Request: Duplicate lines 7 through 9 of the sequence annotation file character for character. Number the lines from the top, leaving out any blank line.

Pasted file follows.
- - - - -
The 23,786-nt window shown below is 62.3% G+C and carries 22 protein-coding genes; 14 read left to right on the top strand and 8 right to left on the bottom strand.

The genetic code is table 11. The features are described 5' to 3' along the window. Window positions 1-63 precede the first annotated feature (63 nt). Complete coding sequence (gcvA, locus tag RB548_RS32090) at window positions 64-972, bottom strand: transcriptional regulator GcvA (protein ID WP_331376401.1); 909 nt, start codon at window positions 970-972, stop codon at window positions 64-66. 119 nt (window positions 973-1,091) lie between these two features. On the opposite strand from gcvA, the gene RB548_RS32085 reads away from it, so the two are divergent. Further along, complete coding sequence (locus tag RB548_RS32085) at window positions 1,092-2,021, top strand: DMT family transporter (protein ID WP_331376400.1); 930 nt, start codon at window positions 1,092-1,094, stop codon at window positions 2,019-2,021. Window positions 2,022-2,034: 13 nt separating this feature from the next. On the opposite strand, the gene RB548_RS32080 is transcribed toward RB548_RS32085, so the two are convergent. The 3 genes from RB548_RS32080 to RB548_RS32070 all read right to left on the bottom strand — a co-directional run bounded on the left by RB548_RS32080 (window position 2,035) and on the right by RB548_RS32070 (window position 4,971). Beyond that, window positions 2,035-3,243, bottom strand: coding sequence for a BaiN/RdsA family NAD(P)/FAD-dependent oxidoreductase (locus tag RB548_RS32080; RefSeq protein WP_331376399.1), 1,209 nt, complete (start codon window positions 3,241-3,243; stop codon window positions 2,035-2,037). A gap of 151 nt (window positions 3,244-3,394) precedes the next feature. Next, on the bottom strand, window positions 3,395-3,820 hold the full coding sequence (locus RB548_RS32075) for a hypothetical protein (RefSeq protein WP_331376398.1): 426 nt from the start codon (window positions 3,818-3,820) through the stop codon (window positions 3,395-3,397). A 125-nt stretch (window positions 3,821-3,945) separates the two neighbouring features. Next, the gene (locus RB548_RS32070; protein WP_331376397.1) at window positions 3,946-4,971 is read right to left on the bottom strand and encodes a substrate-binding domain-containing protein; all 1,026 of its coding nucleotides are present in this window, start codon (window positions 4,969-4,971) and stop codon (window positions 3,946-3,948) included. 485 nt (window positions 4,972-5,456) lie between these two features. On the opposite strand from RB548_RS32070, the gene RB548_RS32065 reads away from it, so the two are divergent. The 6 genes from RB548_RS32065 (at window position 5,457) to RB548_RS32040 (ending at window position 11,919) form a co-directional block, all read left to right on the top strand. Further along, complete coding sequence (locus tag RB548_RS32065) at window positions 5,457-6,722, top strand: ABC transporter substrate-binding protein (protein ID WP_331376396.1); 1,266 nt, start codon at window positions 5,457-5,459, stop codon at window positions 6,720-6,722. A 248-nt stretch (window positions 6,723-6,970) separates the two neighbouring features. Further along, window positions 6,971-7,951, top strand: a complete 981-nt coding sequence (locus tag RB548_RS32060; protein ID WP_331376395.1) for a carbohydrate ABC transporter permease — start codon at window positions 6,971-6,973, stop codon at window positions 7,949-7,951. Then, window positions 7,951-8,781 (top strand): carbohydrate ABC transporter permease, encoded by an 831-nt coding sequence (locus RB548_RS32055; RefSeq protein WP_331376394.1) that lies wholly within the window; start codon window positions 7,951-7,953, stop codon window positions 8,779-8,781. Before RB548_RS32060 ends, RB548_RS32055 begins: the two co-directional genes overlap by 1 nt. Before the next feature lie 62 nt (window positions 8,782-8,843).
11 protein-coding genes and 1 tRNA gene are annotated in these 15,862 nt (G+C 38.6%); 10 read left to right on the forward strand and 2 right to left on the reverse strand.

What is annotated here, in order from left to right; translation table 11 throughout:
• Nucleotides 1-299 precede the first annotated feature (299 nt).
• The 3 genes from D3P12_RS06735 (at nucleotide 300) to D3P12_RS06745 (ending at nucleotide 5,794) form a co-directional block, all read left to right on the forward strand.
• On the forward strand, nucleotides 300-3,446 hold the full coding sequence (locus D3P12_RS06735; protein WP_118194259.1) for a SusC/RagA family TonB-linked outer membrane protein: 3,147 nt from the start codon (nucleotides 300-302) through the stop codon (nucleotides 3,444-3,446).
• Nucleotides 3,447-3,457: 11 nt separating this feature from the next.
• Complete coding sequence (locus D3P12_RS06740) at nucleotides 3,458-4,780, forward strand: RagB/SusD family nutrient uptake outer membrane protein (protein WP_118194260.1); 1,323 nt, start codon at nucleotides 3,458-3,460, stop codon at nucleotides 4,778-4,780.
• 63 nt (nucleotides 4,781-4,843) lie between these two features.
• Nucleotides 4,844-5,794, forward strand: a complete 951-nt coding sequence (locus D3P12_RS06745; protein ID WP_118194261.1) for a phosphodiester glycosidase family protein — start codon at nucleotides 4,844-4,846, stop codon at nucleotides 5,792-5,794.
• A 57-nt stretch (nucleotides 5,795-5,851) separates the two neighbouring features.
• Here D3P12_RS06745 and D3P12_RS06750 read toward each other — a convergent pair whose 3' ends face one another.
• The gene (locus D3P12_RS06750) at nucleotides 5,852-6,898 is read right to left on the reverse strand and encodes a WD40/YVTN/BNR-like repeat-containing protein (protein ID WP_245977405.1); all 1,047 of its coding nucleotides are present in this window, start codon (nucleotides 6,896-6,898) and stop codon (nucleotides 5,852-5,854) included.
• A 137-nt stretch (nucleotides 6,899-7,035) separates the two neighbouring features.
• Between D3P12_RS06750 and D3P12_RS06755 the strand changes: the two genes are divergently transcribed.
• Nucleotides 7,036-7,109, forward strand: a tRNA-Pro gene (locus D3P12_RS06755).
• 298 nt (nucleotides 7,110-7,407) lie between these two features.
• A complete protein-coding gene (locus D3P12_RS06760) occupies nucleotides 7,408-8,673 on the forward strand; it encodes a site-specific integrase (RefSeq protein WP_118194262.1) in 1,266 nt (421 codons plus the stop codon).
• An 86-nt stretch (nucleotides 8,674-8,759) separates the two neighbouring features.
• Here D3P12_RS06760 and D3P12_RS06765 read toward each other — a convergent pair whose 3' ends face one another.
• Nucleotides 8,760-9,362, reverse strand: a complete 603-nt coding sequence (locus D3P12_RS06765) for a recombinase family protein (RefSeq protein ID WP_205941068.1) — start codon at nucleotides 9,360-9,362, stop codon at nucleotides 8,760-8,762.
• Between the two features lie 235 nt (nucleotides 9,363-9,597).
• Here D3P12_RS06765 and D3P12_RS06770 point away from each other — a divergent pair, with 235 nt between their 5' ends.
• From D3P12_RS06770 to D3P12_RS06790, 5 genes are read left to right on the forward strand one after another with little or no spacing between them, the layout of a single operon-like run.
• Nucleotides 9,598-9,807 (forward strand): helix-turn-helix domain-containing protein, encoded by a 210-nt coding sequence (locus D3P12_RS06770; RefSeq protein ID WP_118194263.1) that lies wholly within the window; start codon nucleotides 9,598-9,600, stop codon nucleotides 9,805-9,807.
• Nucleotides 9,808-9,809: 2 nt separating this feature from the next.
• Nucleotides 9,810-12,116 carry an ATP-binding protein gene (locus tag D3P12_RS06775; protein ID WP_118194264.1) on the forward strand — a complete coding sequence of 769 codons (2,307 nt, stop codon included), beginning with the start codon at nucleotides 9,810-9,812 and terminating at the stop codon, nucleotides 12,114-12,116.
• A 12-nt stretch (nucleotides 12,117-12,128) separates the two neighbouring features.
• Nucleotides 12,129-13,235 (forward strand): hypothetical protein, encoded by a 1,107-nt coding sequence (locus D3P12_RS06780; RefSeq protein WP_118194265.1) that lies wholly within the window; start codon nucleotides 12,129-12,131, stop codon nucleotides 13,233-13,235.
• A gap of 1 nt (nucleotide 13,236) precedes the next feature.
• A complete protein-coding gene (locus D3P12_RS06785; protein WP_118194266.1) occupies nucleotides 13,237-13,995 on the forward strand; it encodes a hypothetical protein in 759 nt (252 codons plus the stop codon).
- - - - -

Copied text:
• On the forward strand, nucleotides 300-3,446 hold the full coding sequence (locus D3P12_RS06735; protein WP_118194259.1) for a SusC/RagA family TonB-linked outer membrane protein: 3,147 nt from the start codon (nucleotides 300-302) through the stop codon (nucleotides 3,444-3,446).
• Nucleotides 3,447-3,457: 11 nt separating this feature from the next.
• Complete coding sequence (locus D3P12_RS06740) at nucleotides 3,458-4,780, forward strand: RagB/SusD family nutrient uptake outer membrane protein (protein WP_118194260.1); 1,323 nt, start codon at nucleotides 3,458-3,460, stop codon at nucleotides 4,778-4,780.